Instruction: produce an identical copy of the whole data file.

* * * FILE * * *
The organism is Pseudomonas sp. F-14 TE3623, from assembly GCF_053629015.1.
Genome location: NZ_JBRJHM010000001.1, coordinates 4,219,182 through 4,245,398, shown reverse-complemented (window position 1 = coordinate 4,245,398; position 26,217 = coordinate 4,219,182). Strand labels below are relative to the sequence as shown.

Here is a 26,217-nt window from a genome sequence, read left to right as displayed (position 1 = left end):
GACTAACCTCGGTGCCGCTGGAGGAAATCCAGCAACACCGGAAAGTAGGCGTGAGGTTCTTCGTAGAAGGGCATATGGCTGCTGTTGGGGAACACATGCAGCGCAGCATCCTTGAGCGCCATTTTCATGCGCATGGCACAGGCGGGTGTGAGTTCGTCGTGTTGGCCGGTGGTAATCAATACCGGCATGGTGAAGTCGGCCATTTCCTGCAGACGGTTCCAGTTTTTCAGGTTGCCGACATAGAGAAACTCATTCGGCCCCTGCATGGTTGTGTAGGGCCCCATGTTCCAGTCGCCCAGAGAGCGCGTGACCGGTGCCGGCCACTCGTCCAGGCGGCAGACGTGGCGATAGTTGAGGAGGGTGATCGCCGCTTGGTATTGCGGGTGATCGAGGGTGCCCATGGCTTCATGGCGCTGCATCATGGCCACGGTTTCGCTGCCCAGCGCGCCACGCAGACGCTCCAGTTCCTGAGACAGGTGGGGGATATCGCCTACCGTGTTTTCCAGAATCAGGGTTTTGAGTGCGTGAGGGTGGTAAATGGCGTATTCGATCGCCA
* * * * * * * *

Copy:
The organism is Pseudomonas sp. F-14 TE3623, from assembly GCF_053629015.1.
Genome location: NZ_JBRJHM010000001.1, coordinates 4,219,182 through 4,245,398, shown reverse-complemented (window position 1 = coordinate 4,245,398; position 26,217 = coordinate 4,219,182). Strand labels below are relative to the sequence as shown.

Here is a 26,217-nt window from a genome sequence, read left to right as displayed (position 1 = left end):
GACTAACCTCGGTGCCGCTGGAGGAAATCCAGCAACACCGGAAAGTAGGCGTGAGGTTCTTCGTAGAAGGGCATATGGCTGCTGTTGGGGAACACATGCAGCGCAGCATCCTTGAGCGCCATTTTCATGCGCATGGCACAGGCGGGTGTGAGTTCGTCGTGTTGGCCGGTGGTAATCAATACCGGCATGGTGAAGTCGGCCATTTCCTGCAGACGGTTCCAGTTTTTCAGGTTGCCGACATAGAGAAACTCATTCGGCCCCTGCATGGTTGTGTAGGGCCCCATGTTCCAGTCGCCCAGAGAGCGCGTGACCGGTGCCGGCCACTCGTCCAGGCGGCAGACGTGGCGATAGTTGAGGAGGGTGATCGCCGCTTGGTATTGCGGGTGATCGAGGGTGCCCATGGCTTCATGGCGCTGCATCATGGCCACGGTTTCGCTGCCCAGCGCGCCACGCAGACGCTCCAGTTCCTGAGACAGGTGGGGGATATCGCCTACCGTGTTTTCCAGAATCAGGGTTTTGAGTGCGTGAGGGTGGTAAATGGCGTATTCGATCGCCA